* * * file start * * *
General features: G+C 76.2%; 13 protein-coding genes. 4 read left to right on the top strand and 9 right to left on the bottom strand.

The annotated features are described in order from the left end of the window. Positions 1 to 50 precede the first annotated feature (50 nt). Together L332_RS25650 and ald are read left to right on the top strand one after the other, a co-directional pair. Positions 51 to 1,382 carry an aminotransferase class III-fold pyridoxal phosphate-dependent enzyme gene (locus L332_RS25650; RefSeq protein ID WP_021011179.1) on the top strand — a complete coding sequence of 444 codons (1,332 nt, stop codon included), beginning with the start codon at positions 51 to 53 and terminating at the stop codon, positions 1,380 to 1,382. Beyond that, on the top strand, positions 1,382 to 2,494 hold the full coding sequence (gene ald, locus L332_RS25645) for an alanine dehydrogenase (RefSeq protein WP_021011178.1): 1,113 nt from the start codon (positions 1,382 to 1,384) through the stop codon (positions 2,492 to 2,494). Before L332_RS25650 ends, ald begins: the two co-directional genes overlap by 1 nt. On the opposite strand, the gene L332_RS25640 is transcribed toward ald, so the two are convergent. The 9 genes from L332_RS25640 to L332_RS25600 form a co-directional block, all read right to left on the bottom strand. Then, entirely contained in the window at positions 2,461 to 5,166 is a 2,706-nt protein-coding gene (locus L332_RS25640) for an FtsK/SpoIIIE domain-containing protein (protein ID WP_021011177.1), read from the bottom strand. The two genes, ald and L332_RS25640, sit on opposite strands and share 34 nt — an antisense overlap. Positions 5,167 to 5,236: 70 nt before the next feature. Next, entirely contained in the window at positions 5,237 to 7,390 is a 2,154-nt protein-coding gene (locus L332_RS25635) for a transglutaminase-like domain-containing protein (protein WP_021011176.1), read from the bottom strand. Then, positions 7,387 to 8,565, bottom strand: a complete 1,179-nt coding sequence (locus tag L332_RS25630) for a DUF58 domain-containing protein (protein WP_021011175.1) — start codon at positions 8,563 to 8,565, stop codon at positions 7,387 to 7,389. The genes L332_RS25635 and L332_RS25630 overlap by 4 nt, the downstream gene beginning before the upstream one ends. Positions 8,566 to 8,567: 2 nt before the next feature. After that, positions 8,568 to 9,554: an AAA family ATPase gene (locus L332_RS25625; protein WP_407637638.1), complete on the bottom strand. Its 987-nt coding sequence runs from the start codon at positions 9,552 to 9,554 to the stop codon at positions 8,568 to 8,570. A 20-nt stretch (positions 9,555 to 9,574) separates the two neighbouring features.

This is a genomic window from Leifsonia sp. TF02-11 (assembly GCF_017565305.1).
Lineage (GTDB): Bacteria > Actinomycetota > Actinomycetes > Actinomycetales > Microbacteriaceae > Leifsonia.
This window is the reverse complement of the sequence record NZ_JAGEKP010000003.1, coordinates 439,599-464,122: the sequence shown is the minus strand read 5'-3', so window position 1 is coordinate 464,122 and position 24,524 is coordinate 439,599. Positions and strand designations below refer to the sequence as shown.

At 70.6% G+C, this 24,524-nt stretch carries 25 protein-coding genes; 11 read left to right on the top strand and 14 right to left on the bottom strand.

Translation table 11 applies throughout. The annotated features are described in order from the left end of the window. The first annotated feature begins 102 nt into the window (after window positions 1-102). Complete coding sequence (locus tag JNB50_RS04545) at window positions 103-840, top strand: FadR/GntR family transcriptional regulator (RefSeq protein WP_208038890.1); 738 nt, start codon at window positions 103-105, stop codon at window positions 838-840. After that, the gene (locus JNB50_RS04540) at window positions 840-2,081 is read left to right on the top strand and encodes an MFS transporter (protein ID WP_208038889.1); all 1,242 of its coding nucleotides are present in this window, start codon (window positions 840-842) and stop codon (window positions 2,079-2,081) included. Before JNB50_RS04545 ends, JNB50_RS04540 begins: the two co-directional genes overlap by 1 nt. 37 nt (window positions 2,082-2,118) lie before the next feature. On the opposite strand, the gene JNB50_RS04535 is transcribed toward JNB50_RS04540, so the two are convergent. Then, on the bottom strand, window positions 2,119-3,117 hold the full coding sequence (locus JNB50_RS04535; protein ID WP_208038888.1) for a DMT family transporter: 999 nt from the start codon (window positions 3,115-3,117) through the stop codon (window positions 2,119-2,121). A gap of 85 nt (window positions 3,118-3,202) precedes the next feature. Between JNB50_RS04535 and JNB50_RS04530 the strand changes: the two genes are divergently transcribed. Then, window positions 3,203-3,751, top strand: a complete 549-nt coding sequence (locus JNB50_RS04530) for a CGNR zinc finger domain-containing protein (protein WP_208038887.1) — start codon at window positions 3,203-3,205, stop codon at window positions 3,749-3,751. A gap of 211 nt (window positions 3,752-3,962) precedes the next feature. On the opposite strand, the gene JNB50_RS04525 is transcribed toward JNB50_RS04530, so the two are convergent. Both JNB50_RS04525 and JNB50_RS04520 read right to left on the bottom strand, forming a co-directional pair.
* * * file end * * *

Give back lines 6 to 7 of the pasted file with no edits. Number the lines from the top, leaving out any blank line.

At 70.6% G+C, this 24,524-nt stretch carries 25 protein-coding genes; 11 read left to right on the top strand and 14 right to left on the bottom strand.

Translation table 11 applies throughout. The annotated features are described in order from the left end of the window. The first annotated feature begins 102 nt into the window (after window positions 1-102). Complete coding sequence (locus tag JNB50_RS04545) at window positions 103-840, top strand: FadR/GntR family transcriptional regulator (RefSeq protein WP_208038890.1); 738 nt, start codon at window positions 103-105, stop codon at window positions 838-840. After that, the gene (locus JNB50_RS04540) at window positions 840-2,081 is read left to right on the top strand and encodes an MFS transporter (protein ID WP_208038889.1); all 1,242 of its coding nucleotides are present in this window, start codon (window positions 840-842) and stop codon (window positions 2,079-2,081) included. Before JNB50_RS04545 ends, JNB50_RS04540 begins: the two co-directional genes overlap by 1 nt. 37 nt (window positions 2,082-2,118) lie before the next feature. On the opposite strand, the gene JNB50_RS04535 is transcribed toward JNB50_RS04540, so the two are convergent. Then, on the bottom strand, window positions 2,119-3,117 hold the full coding sequence (locus JNB50_RS04535; protein ID WP_208038888.1) for a DMT family transporter: 999 nt from the start codon (window positions 3,115-3,117) through the stop codon (window positions 2,119-2,121). A gap of 85 nt (window positions 3,118-3,202) precedes the next feature. Between JNB50_RS04535 and JNB50_RS04530 the strand changes: the two genes are divergently transcribed. Then, window positions 3,203-3,751, top strand: a complete 549-nt coding sequence (locus JNB50_RS04530) for a CGNR zinc finger domain-containing protein (protein WP_208038887.1) — start codon at window positions 3,203-3,205, stop codon at window positions 3,749-3,751. A gap of 211 nt (window positions 3,752-3,962) precedes the next feature. On the opposite strand, the gene JNB50_RS04525 is transcribed toward JNB50_RS04530, so the two are convergent. Both JNB50_RS04525 and JNB50_RS04520 read right to left on the bottom strand, forming a co-directional pair.